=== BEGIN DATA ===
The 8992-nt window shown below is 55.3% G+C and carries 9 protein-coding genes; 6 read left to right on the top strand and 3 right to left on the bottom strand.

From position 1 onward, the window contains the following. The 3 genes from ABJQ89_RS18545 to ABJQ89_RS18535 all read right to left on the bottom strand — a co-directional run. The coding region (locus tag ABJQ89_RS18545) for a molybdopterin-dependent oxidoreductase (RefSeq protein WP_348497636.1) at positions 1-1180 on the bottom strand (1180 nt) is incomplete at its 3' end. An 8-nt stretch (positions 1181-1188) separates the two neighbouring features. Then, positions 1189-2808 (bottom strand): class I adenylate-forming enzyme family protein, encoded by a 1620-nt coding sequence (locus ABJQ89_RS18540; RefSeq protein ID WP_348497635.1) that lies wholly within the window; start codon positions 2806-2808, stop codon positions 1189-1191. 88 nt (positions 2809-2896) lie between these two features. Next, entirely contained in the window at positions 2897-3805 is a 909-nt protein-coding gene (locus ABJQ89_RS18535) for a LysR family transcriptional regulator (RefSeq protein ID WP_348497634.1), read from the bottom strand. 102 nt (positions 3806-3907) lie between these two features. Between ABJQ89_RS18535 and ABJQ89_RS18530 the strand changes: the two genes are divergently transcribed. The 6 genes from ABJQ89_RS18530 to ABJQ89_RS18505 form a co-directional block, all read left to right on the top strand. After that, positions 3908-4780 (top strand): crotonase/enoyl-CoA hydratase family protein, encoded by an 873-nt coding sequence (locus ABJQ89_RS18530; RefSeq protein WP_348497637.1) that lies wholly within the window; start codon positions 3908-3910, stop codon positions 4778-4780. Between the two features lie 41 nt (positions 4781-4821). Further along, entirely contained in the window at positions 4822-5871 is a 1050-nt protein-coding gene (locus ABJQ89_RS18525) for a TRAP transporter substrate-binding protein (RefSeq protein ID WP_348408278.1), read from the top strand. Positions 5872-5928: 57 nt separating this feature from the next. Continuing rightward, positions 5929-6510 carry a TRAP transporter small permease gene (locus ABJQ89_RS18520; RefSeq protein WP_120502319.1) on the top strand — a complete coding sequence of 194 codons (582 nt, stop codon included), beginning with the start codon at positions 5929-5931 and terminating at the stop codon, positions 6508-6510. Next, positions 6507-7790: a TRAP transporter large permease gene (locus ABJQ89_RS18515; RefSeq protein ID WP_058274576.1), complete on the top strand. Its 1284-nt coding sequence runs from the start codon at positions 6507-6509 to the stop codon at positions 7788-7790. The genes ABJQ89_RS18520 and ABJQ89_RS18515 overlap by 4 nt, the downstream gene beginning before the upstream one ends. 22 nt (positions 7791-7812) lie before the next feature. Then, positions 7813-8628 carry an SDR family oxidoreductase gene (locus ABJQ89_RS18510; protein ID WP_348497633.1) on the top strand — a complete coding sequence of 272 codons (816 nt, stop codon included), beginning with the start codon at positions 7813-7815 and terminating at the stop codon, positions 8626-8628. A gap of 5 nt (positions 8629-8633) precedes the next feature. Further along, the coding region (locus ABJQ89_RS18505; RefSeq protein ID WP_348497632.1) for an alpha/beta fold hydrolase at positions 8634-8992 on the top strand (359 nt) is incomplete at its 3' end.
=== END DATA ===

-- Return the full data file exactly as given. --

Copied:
The 8992-nt window shown below is 55.3% G+C and carries 9 protein-coding genes; 6 read left to right on the top strand and 3 right to left on the bottom strand.

From position 1 onward, the window contains the following. The 3 genes from ABJQ89_RS18545 to ABJQ89_RS18535 all read right to left on the bottom strand — a co-directional run. The coding region (locus tag ABJQ89_RS18545) for a molybdopterin-dependent oxidoreductase (RefSeq protein WP_348497636.1) at positions 1-1180 on the bottom strand (1180 nt) is incomplete at its 3' end. An 8-nt stretch (positions 1181-1188) separates the two neighbouring features. Then, positions 1189-2808 (bottom strand): class I adenylate-forming enzyme family protein, encoded by a 1620-nt coding sequence (locus ABJQ89_RS18540; RefSeq protein ID WP_348497635.1) that lies wholly within the window; start codon positions 2806-2808, stop codon positions 1189-1191. 88 nt (positions 2809-2896) lie between these two features. Next, entirely contained in the window at positions 2897-3805 is a 909-nt protein-coding gene (locus ABJQ89_RS18535) for a LysR family transcriptional regulator (RefSeq protein ID WP_348497634.1), read from the bottom strand. 102 nt (positions 3806-3907) lie between these two features. Between ABJQ89_RS18535 and ABJQ89_RS18530 the strand changes: the two genes are divergently transcribed. The 6 genes from ABJQ89_RS18530 to ABJQ89_RS18505 form a co-directional block, all read left to right on the top strand. After that, positions 3908-4780 (top strand): crotonase/enoyl-CoA hydratase family protein, encoded by an 873-nt coding sequence (locus ABJQ89_RS18530; RefSeq protein WP_348497637.1) that lies wholly within the window; start codon positions 3908-3910, stop codon positions 4778-4780. Between the two features lie 41 nt (positions 4781-4821). Further along, entirely contained in the window at positions 4822-5871 is a 1050-nt protein-coding gene (locus ABJQ89_RS18525) for a TRAP transporter substrate-binding protein (RefSeq protein ID WP_348408278.1), read from the top strand. Positions 5872-5928: 57 nt separating this feature from the next. Continuing rightward, positions 5929-6510 carry a TRAP transporter small permease gene (locus ABJQ89_RS18520; RefSeq protein WP_120502319.1) on the top strand — a complete coding sequence of 194 codons (582 nt, stop codon included), beginning with the start codon at positions 5929-5931 and terminating at the stop codon, positions 6508-6510. Next, positions 6507-7790: a TRAP transporter large permease gene (locus ABJQ89_RS18515; RefSeq protein ID WP_058274576.1), complete on the top strand. Its 1284-nt coding sequence runs from the start codon at positions 6507-6509 to the stop codon at positions 7788-7790. The genes ABJQ89_RS18520 and ABJQ89_RS18515 overlap by 4 nt, the downstream gene beginning before the upstream one ends. 22 nt (positions 7791-7812) lie before the next feature. Then, positions 7813-8628 carry an SDR family oxidoreductase gene (locus ABJQ89_RS18510; protein ID WP_348497633.1) on the top strand — a complete coding sequence of 272 codons (816 nt, stop codon included), beginning with the start codon at positions 7813-7815 and terminating at the stop codon, positions 8626-8628. A gap of 5 nt (positions 8629-8633) precedes the next feature. Further along, the coding region (locus ABJQ89_RS18505; RefSeq protein ID WP_348497632.1) for an alpha/beta fold hydrolase at positions 8634-8992 on the top strand (359 nt) is incomplete at its 3' end.